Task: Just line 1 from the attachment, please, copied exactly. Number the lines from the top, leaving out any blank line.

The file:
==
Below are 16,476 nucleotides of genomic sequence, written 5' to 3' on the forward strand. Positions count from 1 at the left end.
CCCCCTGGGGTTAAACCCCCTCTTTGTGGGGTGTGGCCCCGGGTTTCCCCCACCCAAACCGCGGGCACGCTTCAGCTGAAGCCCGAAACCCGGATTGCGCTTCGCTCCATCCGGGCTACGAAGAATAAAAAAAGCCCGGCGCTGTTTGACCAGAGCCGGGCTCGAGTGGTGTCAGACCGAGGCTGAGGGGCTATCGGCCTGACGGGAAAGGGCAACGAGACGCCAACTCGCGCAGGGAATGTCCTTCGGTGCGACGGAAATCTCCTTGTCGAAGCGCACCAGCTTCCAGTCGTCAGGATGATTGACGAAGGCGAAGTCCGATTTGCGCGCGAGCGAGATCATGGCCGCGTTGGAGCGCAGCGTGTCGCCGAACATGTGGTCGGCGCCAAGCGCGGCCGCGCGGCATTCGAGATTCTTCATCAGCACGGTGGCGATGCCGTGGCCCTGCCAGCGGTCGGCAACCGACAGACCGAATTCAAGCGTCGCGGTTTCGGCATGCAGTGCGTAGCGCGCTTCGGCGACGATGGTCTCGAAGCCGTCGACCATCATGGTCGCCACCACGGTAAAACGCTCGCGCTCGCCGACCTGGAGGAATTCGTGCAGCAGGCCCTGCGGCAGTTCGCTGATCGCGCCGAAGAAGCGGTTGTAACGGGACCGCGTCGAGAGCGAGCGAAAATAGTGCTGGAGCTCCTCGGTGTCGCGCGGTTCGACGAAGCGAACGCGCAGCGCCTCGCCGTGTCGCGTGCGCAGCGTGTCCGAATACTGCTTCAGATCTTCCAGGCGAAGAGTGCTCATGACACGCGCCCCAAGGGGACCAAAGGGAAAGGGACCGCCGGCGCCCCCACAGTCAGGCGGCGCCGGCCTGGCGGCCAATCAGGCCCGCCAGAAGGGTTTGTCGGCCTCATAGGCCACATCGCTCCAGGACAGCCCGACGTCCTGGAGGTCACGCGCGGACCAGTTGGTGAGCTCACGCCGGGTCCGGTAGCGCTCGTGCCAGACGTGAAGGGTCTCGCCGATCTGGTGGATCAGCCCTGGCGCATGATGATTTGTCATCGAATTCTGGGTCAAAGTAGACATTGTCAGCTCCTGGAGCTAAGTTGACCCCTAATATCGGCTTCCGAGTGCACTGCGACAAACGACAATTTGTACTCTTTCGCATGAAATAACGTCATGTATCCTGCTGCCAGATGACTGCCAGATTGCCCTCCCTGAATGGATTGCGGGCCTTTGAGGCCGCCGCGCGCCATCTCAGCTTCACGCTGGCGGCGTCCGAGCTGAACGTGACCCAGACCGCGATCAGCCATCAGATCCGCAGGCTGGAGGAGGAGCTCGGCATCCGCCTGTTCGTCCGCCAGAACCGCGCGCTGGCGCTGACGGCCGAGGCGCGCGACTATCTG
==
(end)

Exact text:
Below are 16,476 nucleotides of genomic sequence, written 5' to 3' on the forward strand. Positions count from 1 at the left end.